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“Incredibly good hands, shot, his release is special in terms of how quickly the puck comes off his stick. His ability to transport the puck up ice,” noted McCrimmon. “He picks up a loose puck in your end and then you’re in their end; he’s got that type of speed. He’s going to be a real important player on our power play. … He’s extremely competitive. He’s an extremely competitive person. I really feel that he is going to have a lot to prove, and he is going to embrace this challenge.” Added Alex Pietrangelo: “Jack can change the game in blink of an eye and that’s an element that you want on your team.”
Sabres grade: F
Just to be clear, this grade has nothing to do with the return the team got and everything to do with how the organization decided it was in their best interest to dictate how a human being should live their life and treat their body. The Buffalo Sabres failed Jack Eichel.
“I’ve been a bit upset about the ways things have been handled since I’ve been hurt,” Eichel said via Zoom after the season when speaking to reporters. “I’d be lying to say that things have moved smoothly since my injury. There’s been a bit of a disconnect between myself and the organization. It’s been tough at times. Right now, for me, the most important thing is just trying to get healthy, figure out a way to be available to play hockey next year, wherever that might be.”
If Eichel has already opted for surgery to fix the herniated disk then he is already at his breaking point with the neck injury and the pain it produces. And that’s just not fair that he’s been forced to languish for months. Here’s the thing, if Eichel got the procedure he wanted months ago and it worked as expected, he’d be playing right now. If the procedure had issues, then it was on him as it was the procedure he wanted. Now he’ll be able to get the procedure he’s most comfortable with.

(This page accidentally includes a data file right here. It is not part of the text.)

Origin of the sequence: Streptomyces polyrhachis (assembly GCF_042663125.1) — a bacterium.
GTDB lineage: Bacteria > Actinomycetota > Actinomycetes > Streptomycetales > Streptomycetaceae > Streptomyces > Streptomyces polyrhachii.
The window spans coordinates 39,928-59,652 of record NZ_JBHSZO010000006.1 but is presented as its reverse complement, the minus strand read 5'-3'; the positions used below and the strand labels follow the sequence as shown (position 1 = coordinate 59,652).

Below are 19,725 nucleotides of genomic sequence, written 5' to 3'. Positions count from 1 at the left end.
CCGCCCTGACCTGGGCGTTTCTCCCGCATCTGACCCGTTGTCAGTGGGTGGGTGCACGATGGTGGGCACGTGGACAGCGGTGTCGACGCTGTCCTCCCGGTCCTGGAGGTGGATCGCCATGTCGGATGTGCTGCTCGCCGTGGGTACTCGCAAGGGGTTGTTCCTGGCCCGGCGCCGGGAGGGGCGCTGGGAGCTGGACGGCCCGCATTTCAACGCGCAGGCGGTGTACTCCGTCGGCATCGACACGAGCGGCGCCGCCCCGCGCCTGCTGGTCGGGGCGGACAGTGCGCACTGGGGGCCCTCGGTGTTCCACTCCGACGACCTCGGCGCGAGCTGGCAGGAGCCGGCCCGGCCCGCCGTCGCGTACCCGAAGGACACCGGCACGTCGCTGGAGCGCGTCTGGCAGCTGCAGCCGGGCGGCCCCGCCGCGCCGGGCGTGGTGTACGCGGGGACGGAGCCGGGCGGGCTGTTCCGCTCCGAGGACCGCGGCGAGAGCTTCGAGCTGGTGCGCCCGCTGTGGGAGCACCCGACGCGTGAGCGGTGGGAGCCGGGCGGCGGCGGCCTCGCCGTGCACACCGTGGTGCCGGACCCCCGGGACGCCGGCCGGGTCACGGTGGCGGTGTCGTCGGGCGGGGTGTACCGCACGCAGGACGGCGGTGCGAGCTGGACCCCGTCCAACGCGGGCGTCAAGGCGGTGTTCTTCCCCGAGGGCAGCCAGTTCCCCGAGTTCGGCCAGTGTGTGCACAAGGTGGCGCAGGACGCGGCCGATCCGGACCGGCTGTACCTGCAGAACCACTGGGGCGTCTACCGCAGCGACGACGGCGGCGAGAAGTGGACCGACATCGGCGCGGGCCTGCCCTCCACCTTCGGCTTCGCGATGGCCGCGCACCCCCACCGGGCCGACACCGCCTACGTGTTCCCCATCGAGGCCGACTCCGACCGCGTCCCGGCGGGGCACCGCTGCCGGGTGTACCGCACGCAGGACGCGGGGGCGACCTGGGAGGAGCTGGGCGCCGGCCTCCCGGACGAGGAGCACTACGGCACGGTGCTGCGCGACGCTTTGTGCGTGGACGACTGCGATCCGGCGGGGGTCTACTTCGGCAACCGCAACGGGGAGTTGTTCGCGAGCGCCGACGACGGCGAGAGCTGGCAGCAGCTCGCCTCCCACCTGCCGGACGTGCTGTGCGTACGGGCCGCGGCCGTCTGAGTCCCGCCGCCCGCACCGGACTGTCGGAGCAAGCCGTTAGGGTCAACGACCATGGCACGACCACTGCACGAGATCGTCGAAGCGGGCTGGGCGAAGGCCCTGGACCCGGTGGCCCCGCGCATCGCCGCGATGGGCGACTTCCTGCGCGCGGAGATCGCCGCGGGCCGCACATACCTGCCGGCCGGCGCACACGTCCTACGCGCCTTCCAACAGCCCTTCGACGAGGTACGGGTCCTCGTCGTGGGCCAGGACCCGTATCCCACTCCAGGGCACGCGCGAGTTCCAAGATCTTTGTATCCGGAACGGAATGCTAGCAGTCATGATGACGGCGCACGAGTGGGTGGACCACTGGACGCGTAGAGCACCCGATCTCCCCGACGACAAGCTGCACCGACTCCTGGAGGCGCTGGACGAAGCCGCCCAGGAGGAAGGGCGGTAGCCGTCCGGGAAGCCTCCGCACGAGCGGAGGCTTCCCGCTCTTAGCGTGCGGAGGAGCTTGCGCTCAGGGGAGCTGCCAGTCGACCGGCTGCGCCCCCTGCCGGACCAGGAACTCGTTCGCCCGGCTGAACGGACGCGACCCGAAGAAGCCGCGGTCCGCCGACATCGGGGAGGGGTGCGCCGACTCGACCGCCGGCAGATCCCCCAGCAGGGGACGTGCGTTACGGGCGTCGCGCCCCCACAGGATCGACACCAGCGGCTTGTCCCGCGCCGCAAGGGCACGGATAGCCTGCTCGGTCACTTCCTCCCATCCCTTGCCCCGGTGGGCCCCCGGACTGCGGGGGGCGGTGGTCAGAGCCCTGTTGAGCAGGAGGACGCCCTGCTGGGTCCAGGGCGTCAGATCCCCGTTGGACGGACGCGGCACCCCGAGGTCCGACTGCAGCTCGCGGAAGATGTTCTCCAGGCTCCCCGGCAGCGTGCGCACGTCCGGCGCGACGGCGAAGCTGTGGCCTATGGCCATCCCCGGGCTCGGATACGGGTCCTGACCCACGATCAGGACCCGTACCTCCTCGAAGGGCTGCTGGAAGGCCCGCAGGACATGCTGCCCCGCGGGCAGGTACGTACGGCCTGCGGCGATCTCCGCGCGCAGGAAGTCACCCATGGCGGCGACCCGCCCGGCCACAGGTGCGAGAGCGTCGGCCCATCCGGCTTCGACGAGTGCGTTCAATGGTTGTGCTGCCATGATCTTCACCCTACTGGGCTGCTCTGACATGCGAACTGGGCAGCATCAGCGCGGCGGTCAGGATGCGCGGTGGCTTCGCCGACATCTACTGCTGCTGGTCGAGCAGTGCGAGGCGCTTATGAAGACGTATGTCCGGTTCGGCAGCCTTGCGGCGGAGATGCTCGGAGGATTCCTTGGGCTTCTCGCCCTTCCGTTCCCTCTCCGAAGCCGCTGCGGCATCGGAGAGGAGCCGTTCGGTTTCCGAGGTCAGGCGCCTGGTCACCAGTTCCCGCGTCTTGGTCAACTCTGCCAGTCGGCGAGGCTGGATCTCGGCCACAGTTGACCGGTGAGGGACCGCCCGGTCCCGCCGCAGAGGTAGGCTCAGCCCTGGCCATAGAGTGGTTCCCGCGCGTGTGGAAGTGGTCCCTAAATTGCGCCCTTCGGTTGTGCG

The one kudos for the Sabres is that they did not retain any salary in this deal as Eichel comes with a $10 million cap hit. They received two players who are young and under contract for a few years. Tuch hails from Western New York and is now heading home. A member of the Golden Knights since the 2017 Expansion Draft, Tuch scored 139 points in 249 games and 33 points in 66 Stanley Cup playoff games. He won’t be available for a bit as he is still recovering from offseason shoulder surgery.
“Alex is a very good hockey player, proven in this league, under contract for this year and the next four years at a young age and a very productive player and high character,” said Adams. “He was unbelievable in my conversation with him and how excited he is to be a Buffalo Sabre and told me this is a dream come true for him. So that’s exactly the type of person and talent on the ice we need and exactly the type of personality we need off the ice as we drive our culture forward.”
Krebs is a quality prospect who is expected to eventually be a top point producer in the NHL. Although he only suited up for 13 games in two years with Vegas, he was a key piece to this puzzle for Adams. Krebs skated with Sabres forward Dylan Cozens on Canada’s 2021 world junior silver-medal winning team.
Adams on Krebs: “It’s really important that we targeted young players that are going to fit us moving forward and he has a lot of what we were looking for, in terms of the way he plays the game… his character, his leadership qualities, that all played a part in this and, you know, we’re thrilled.”